While a little added stress may be helpful to flee a dangerous situation, or to meet an approaching deadline, it’s no secret that prolonged exposure to the stress hormone cortisol is linked to health problems. So, what effects does stress have on animals in the wild that need to navigate the same waters as the ocean’s top predator—great white sharks?
Predators are known to impact the population abundances of their prey by killing and consuming them. But can predators in the wild also exert control over their prey from the stress associated with living in high-risk waters?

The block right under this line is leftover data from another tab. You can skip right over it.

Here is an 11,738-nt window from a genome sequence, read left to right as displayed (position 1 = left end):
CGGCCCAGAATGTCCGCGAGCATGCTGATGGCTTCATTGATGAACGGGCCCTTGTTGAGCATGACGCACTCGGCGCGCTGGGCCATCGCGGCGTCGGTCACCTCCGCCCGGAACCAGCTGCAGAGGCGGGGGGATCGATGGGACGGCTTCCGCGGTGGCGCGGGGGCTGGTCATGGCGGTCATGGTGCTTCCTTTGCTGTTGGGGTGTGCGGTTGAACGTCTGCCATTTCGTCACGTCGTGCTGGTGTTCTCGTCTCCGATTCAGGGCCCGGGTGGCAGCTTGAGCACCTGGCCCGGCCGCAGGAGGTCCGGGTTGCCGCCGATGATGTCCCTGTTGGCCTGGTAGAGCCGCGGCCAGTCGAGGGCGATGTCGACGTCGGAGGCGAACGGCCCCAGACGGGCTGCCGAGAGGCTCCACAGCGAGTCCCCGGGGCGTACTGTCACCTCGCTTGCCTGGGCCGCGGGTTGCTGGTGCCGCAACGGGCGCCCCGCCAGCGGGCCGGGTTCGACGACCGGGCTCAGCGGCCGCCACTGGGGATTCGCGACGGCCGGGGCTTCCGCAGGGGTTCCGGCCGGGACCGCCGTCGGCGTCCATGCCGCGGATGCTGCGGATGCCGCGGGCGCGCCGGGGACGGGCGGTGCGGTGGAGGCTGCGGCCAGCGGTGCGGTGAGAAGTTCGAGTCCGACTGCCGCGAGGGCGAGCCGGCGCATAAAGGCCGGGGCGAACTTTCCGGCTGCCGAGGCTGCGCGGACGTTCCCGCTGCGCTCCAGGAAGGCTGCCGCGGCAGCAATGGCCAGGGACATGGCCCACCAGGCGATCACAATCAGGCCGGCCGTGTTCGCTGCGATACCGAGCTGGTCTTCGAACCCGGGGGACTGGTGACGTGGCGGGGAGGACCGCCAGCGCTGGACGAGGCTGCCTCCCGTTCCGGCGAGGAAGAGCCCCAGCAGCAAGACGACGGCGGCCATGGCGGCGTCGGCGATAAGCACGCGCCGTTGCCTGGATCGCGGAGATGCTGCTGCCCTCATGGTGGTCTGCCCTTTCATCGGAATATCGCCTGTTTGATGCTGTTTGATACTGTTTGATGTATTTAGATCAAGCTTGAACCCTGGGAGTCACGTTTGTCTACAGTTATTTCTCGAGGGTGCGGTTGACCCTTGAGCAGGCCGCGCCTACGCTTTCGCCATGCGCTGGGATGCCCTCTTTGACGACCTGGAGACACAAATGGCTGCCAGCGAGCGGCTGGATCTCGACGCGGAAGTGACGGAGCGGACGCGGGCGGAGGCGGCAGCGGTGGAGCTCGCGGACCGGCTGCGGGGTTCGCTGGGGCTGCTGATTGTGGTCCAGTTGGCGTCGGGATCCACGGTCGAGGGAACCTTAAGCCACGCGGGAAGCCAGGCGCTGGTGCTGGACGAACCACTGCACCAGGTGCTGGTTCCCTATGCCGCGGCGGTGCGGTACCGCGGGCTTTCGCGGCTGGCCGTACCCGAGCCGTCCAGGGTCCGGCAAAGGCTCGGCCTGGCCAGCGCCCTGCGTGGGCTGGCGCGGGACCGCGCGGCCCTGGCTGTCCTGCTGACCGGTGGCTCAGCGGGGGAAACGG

University of Miami (UM) Rosenstiel School of Marine and Atmospheric Science-led research team found just the right situation—fur seals living among one of the densest populations of great white shark off South Africa’s Western Cape—to test this predation-stress hypothesis in the wild.
In the three-year study, the scientists focused their investigation on six islands in the region where Cape fur seals (Arctocephalus pusillus) colonies have varied seasonal exposure to hunting great white sharks (Carcharodon carcharias).
Photo: Elias Levy/Wikimedia Commons (CC BY 2.0)